Value Pricing: An Old Idea in a New Place

Rick Telberg, president and chief executive of Bay Street Group, LLC, has an interesting post (“Are You Earning What You’re Worth?“) from September 11, 2006 on the diffusion of Value Pricing in the CPA profession, as a follow-up to his earlier post (“How Much Do You Think You’re Worth?“) on July 10, 2006.

Both posts cite examples of how firms use different pricing strategies to price their services. The post from July 10 even includes a comment from a reader who believes our message of Burying the Billable Hour and Trashing the Timesheet is “hogwash.” He’s entitled to his opinion, but not his facts. The fact is, there are firms out there that have done both, and are the better for it. I guess some CPAs just have a closed mind, and think they can ignore the realities of living in a knowledge economy versus an industrial one. Not to mention the attachment to the belief that the future will forever equal the past.

In any event, how many firms are really Value Pricing? Telberg’s post says:

According to Bay Street’s research about 27 percent of CPA firms say they use value pricing, compared with 26 percent for market pricing and 35 percent using billable-hour (cost-based) pricing. The remaining 12 percent cited a mixture of strategies, including combining value pricing with market and/or cost-based methods.

Since this is not a random, scientific survey of all USA firms, I have serious doubts about the percentages cited. VeraSage believes only 7-10% of firms Value Price, at least the way we advocate.

I also dispute the concept of “market pricing,” since this is not a recognized pricing strategy among pricing professionals. There is no such thing as a “market,” as value is subjective, so this is truly a meaningless term.

I do agree with Telberg that Charlie Larson wrote the first book within the CPA profession on Value Pricing, in 1994. Charlie Larson was one of the founders of the Missouri Management of an Accounting Practice (MAP) movement, and is truly a legend. He also wrote about the idea of a Change Order in his book, written with his son Joseph, Innovative Billing and Collection Methods That Work.

Richard C. Reed wrote the first book, Beyond the Billable Hour, questioning hourly billing, published by the American Bar Association in 1989. I had implemented Value Pricing as early as 1990 in my old firm, Baker & Barnett, CPAs, as well as throwing out timesheets shortly thereafter. I began teaching Value Pricing in 1995 for the California CPA Education Foundation, and published my first book, Professional’s Guide to Value Pricing, in 1998.

However, Value Pricing, and the subjective theory of value, dates back to 1871. There were many books on the topic from such pricing pioneers as Tom Nagle, Reed Holden, Kent Monroe, and many others, long before these ideas were introduced into professional services firms.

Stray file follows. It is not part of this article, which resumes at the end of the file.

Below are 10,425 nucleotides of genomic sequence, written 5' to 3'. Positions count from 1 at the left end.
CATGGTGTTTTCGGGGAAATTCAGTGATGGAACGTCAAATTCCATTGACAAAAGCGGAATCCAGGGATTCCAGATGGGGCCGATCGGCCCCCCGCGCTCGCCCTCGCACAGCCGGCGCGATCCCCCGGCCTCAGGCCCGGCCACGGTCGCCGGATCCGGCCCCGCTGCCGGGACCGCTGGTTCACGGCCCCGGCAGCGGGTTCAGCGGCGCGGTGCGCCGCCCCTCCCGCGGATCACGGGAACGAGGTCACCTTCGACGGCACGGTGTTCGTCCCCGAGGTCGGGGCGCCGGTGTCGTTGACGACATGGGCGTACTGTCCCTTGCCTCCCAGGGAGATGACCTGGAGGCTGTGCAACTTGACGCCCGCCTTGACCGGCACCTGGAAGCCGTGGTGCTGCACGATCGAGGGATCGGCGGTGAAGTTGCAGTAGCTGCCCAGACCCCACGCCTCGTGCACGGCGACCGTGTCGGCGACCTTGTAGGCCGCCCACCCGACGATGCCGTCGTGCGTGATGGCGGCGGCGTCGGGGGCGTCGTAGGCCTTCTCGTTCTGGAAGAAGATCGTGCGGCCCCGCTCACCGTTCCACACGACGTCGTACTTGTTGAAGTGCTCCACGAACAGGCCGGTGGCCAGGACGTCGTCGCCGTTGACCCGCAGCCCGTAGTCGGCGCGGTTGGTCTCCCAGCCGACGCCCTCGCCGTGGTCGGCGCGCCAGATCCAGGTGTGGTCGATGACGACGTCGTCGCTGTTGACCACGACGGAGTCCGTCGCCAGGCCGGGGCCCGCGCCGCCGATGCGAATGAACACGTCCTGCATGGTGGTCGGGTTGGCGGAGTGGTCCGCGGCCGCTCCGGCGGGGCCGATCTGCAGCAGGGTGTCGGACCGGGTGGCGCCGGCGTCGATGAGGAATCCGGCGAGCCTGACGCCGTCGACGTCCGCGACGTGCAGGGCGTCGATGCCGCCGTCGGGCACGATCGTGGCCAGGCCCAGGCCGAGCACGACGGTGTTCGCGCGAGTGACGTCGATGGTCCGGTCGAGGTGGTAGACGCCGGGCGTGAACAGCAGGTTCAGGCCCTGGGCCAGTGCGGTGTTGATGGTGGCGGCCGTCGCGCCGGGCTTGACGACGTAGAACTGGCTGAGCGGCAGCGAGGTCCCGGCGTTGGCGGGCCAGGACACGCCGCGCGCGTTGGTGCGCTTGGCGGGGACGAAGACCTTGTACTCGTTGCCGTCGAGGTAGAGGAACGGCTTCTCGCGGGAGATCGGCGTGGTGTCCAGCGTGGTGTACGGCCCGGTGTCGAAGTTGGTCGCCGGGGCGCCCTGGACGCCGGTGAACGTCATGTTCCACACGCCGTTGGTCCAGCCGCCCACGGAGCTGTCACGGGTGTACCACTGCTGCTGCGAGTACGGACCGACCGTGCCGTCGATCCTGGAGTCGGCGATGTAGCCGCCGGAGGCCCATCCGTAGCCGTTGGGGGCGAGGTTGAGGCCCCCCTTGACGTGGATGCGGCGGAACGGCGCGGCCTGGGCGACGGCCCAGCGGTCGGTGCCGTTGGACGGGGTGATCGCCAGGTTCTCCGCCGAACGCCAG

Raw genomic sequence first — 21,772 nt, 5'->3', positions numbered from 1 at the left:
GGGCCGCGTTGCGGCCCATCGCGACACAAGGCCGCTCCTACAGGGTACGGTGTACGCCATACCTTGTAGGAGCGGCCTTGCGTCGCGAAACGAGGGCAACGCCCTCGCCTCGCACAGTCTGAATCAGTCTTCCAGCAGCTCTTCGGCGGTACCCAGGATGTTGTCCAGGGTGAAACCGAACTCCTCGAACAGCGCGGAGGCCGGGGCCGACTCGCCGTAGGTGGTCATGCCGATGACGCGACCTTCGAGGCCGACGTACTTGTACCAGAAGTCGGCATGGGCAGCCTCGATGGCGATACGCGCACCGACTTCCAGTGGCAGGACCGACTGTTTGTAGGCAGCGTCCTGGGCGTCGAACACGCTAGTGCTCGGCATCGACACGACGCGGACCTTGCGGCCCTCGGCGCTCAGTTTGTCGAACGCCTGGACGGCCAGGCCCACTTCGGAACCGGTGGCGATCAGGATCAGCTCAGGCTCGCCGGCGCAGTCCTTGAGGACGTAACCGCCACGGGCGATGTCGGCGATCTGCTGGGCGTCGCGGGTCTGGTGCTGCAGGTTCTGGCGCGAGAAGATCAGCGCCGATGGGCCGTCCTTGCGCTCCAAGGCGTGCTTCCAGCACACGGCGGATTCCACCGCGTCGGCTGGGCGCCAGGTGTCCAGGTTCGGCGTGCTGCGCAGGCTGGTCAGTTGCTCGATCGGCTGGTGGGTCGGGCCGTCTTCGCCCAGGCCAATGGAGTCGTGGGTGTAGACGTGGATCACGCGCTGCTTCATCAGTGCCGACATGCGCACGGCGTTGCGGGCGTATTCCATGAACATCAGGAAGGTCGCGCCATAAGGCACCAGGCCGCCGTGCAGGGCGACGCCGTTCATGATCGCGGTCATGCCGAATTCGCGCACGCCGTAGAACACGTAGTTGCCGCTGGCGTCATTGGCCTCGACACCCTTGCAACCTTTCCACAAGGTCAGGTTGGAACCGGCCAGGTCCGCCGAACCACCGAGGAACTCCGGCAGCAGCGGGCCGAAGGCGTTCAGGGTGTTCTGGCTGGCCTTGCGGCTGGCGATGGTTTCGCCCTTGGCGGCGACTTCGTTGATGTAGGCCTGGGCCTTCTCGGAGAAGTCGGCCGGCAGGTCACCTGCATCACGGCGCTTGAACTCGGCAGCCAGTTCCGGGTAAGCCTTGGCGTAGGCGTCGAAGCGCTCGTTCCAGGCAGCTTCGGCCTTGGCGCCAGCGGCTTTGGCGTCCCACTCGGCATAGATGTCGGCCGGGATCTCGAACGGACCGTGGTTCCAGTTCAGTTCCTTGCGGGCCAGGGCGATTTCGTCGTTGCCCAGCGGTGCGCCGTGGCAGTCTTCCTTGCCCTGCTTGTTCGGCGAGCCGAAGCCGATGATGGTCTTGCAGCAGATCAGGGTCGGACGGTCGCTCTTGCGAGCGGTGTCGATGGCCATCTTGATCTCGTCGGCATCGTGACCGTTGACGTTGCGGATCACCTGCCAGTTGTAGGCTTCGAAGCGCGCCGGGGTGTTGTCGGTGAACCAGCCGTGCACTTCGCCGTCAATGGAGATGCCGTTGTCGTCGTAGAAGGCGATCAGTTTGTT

The true leaders of the Value Pricing movement have been economists, who literally own the intellectual high ground when it comes to the topic of value and price.

In order to test whether or not your firm truly Value Prices, at least the way VeraSage advocates, take the following acid test (we will post this test in the future, and it will allow you to score where your firm is with Value Pricing).

  • Do you keep time sheets?
  • Do you have Fixed Price Agreements?
  • Do you use change requests every time the customer wants or requires work that is not in the scope of the original engagement?
  • Do you align your Key Predictive Indicators to your customer’s Key Predictive Indicators?
  • Do you have a system for acknowledging and rewarding those who innovate in the firm?
  • Do you have a leadership program within your firm?
  • Do you offer a 100% money-back service guarantee?
  • Does each engagement commence with conversations about the customer’s needs and priorities, and development of a document detailing the scope of what is and is not included in the work agreement?
  • Do you ever bill the customer for services without having discussed a price with them in advance?
  • Do you have a Chief Value Officer or pricing cartel?
  • Are your fixed prices based upon the approximate amount of time estimated to do the anticipated work?
  • Are your prices for the same service the same for every customer?
  • Do your prices take into consideration the value of the result from the customer’s perspective?
  • Do you price all engagements up-front rather than billing them in arrears?
  • Do you have a price guarantee? (I.e., If the customer doesn’t agree to scope, terms and price they will not have to pay the invoice.)

At least Telberg’s survey provides us with a vector on what is happening in firms, and the growing support for burying the billable hour. Let the Revolution continue!

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